• alcoholism;
  • genetic linkage;
  • genetic polymorphism;
  • genome-wide association study;
  • single nucleotide polymorphisms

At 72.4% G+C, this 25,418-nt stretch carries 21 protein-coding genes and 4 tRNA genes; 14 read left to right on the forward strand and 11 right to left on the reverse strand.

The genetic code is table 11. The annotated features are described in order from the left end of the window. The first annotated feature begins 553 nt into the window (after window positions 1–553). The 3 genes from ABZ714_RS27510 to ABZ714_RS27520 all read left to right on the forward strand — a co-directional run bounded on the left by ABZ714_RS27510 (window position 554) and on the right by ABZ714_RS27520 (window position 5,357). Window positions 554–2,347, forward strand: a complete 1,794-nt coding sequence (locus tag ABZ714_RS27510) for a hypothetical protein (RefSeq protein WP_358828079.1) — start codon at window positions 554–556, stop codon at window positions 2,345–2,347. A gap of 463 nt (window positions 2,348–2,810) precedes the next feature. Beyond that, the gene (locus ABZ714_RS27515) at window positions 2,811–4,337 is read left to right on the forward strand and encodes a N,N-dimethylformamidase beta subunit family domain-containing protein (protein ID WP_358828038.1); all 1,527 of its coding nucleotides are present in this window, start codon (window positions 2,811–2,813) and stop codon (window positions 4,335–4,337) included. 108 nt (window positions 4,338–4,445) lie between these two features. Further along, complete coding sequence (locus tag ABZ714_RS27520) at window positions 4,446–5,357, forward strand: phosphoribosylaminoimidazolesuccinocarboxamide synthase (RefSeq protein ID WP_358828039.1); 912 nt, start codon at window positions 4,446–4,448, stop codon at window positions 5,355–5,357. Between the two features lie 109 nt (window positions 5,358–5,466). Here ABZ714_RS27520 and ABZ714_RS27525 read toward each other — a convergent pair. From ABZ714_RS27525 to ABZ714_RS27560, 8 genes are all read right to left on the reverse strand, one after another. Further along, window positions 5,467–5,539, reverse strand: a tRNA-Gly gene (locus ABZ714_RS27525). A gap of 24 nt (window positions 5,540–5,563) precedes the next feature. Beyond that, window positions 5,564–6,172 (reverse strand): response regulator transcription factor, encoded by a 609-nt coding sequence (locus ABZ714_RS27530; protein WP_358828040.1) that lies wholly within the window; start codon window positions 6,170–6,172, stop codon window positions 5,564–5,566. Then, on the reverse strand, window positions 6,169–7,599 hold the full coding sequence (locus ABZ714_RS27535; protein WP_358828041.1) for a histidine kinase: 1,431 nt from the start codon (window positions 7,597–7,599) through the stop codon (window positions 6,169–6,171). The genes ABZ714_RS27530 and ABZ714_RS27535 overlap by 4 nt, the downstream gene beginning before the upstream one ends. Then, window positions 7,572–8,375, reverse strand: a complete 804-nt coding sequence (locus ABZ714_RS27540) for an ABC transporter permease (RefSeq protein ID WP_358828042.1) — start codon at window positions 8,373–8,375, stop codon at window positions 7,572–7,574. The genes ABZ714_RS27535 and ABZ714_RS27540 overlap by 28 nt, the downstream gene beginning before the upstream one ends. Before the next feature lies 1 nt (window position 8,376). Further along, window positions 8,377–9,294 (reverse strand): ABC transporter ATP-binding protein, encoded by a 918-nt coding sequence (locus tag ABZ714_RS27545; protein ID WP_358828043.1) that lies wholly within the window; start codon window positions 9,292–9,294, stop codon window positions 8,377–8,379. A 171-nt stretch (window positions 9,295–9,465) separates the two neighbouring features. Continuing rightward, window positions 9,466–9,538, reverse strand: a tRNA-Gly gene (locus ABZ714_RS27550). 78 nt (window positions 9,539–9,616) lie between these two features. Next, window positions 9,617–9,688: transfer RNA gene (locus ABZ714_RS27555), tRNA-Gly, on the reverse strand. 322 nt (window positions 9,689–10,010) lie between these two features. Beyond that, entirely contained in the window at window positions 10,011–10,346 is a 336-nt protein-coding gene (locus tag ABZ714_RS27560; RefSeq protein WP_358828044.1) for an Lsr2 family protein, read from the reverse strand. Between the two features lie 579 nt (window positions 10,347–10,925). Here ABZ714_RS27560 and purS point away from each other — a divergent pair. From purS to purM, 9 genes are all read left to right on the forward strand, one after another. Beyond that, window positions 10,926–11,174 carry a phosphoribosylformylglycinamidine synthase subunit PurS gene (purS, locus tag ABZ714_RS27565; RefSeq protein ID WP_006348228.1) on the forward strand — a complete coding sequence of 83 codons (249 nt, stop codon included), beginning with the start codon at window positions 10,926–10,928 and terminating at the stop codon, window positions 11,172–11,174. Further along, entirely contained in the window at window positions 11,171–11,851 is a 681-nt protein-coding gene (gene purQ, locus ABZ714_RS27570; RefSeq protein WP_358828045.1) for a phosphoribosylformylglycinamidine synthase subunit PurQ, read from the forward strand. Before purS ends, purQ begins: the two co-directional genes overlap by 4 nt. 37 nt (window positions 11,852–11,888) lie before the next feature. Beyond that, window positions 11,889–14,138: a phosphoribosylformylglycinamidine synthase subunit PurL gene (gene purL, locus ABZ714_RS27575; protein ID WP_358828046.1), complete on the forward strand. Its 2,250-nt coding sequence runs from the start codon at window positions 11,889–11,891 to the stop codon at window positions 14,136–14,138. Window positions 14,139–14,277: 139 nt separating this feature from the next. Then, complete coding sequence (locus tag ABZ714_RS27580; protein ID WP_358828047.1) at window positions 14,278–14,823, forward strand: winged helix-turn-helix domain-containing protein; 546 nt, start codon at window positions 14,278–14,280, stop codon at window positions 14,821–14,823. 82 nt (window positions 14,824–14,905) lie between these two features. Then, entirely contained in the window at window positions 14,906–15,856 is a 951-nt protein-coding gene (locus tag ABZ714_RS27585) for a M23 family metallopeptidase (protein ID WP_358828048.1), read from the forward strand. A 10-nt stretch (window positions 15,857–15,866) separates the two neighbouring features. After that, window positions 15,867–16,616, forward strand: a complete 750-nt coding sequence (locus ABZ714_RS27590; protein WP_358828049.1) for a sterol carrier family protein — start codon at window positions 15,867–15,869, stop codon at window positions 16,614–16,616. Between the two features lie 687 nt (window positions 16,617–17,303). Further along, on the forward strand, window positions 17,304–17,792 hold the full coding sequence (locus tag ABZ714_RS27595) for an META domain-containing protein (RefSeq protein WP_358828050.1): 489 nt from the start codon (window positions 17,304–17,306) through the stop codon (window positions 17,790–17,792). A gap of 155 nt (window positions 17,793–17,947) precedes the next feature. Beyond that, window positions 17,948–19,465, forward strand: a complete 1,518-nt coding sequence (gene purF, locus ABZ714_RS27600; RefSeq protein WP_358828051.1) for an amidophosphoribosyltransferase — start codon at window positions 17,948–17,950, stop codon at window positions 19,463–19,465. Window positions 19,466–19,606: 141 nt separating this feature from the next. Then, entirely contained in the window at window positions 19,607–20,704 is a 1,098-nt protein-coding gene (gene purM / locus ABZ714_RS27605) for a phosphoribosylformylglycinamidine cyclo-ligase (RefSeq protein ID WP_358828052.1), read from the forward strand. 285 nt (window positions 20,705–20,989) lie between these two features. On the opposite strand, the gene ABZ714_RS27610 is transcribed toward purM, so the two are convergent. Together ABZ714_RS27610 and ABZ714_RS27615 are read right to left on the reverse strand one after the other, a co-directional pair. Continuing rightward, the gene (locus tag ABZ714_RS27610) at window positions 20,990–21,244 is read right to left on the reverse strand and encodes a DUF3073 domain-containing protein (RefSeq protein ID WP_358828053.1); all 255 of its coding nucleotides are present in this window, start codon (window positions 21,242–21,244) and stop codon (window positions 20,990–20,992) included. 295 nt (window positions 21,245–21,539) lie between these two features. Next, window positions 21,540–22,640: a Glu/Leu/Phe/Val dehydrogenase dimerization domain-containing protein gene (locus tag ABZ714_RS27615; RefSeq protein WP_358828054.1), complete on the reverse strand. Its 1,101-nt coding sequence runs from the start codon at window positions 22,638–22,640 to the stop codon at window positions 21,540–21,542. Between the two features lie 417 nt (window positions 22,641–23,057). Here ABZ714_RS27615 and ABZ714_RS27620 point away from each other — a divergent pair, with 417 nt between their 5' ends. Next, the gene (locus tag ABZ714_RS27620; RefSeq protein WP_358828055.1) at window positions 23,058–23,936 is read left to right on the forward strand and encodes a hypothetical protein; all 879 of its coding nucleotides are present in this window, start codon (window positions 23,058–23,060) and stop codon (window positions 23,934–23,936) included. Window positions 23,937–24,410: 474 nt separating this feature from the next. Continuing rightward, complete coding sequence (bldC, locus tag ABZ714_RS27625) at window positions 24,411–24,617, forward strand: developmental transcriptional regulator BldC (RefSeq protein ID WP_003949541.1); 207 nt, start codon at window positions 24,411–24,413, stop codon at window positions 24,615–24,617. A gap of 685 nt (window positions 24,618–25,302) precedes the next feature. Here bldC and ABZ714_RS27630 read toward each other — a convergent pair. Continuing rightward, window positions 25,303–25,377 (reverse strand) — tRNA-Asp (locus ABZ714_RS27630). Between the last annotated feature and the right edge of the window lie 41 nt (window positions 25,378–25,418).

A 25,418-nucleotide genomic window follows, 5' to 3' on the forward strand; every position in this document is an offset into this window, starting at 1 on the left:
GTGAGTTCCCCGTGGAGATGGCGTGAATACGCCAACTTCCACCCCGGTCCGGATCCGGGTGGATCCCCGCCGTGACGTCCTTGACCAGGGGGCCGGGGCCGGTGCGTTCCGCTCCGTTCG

Twin, family, and adoption studies have consistently shown that genetic factors play an important role in the pathogenesis of alcohol dependence. Numerous studies have aimed to identify genes that contribute to susceptibility to alcohol dependence. Whole-genome linkage studies have identified several chromosomal regions that are linked with alcohol dependence. Association studies have also identified genes associated with alcohol dependence. Alcohol-metabolizing enzymes, such as alcohol dehydrogenase-1B and aldehyde dehydrogenase-2, are the most well-established genes that have polymorphisms associated with the risk for alcohol dependence. Polymorphisms in gamma-aminobutyric acid receptor genes are also reported to be associated with alcohol dependence. The polymorphism of opioid receptor mu 1 gene is of interest because it alters the treatment effects of naltrexone. Several genes related to neural transmission have been reported to be associated with alcohol dependence, but results are inconsistent among studies. One reason for these inconsistent results is the great heterogeneity of alcohol dependence. Classifying alcohol dependence into homogeneous phenotypes is a good strategy to solve this problem. Recently, several genome-wide association studies have been reported. Genome-wide association studies enable hypothesis-free genome mapping of vulnerability-contributing genes and are expected to add data to identify genes associated with the susceptibility to alcohol dependence. Knowledge of the genetic basis of alcohol dependence is growing and leads to a better understanding of the biological mechanisms of addiction, which can help with strategies to prevent and treat this disease.